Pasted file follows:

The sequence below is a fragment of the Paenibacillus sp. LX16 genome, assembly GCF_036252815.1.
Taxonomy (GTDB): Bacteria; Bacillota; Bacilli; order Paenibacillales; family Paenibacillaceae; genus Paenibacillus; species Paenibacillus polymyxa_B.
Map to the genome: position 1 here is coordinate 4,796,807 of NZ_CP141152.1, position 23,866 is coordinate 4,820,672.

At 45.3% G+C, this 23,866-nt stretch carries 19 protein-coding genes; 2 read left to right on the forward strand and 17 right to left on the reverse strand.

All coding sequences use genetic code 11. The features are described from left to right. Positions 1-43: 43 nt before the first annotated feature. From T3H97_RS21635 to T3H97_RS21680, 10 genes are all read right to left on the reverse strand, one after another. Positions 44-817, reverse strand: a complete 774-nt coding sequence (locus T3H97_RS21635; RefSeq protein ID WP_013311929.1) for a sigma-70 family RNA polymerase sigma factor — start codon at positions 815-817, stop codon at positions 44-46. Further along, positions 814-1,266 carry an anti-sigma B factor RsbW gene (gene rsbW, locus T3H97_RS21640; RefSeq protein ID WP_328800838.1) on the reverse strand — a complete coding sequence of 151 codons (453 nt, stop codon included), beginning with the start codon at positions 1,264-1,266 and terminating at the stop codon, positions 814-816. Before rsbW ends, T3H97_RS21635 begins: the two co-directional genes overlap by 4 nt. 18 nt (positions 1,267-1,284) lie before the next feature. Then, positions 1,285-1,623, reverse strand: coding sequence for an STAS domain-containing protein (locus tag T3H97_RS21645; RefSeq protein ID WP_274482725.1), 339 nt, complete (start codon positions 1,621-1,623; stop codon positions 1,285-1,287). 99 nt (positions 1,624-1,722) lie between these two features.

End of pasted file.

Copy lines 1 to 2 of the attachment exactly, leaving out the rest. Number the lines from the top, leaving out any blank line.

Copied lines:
The sequence below is a fragment of the Paenibacillus sp. LX16 genome, assembly GCF_036252815.1.
Taxonomy (GTDB): Bacteria; Bacillota; Bacilli; order Paenibacillales; family Paenibacillaceae; genus Paenibacillus; species Paenibacillus polymyxa_B.